Jonas said defendant Mufid Abdulqader was different from his band members because he helped raise funds for the HLF. He continued to do so even after Hamas was designated, Jonas proclaimed. Burns then discussed the Palestinian flag shown in several of the videos played during the past couple of weeks, including some flags that had Arabic writing on the center. The writing, Burns said, is a “saying often used by Hamas and Islamisits.”

Burns told the jury it doesn’t matter if some transactions between the HLF and Palestinian charities predated Hamas. You have to go back to before they began concealing their activities to know their true intent, Burns said. She then read aloud a document saying the wheelchairs mentioned during re-cross examination were donated to, not purchased by, the HLF.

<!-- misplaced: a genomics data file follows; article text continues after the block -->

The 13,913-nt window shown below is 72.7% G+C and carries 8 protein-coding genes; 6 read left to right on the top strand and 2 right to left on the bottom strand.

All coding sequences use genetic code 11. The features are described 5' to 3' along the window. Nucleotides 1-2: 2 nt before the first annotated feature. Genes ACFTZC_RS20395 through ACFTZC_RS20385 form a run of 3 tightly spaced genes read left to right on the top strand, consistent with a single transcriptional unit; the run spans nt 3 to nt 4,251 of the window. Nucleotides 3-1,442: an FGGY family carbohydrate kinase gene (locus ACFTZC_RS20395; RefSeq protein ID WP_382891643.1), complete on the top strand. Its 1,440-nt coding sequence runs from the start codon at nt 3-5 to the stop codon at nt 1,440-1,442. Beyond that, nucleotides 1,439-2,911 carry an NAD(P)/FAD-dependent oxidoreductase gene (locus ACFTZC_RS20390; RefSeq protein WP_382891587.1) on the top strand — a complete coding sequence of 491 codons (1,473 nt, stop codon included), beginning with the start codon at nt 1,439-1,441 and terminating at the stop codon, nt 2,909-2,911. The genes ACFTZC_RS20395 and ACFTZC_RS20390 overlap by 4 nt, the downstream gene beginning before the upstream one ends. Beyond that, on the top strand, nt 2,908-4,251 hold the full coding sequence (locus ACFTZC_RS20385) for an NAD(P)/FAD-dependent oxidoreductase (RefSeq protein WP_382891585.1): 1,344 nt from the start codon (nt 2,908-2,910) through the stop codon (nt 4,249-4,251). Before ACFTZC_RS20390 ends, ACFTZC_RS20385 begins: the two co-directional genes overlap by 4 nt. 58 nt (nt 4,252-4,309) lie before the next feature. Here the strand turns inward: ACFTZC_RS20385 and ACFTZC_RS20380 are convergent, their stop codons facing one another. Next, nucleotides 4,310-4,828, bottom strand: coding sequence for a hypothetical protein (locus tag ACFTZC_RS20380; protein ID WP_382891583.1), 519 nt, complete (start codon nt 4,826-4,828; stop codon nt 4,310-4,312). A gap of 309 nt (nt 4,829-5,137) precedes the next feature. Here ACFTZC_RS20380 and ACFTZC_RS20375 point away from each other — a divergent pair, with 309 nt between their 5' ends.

Jonas repeated his direct examination as he talked about defendant Shukri Abu-Baker’s comments during the Philadelphia meeting, where a couple defendants and numerous Arab-American intellectuals gathered to discuss worldly affairs. In the meeting Abu-Baker asked the attendees to substitute Hamas with the term “Sister Hamas.” And he said, “War is deception.” Burns added that the attendees wanted to “derail” the Oslo Accord, which was signed in 1993 by late Palestinian leader Yasir Arafat and late Israeli Prime Minister Yitzhak Rabin.

As for the nearly 30 calls between Hamas leader Abu Marzook and defendant El-Mezain mentioned during cross-examination, those were among 50-something calls, Jonas said. The prosecution attempted to belittle the defendant’s tireless relief work by saying that the thank you letters were given by people who did not know that some HLF officials were members of the Palestinian Committee. Jonas concluded with yet another repetitive remark: The HLF continued to pay the zakat committees in the Palestinian territories even after Hamas was designated.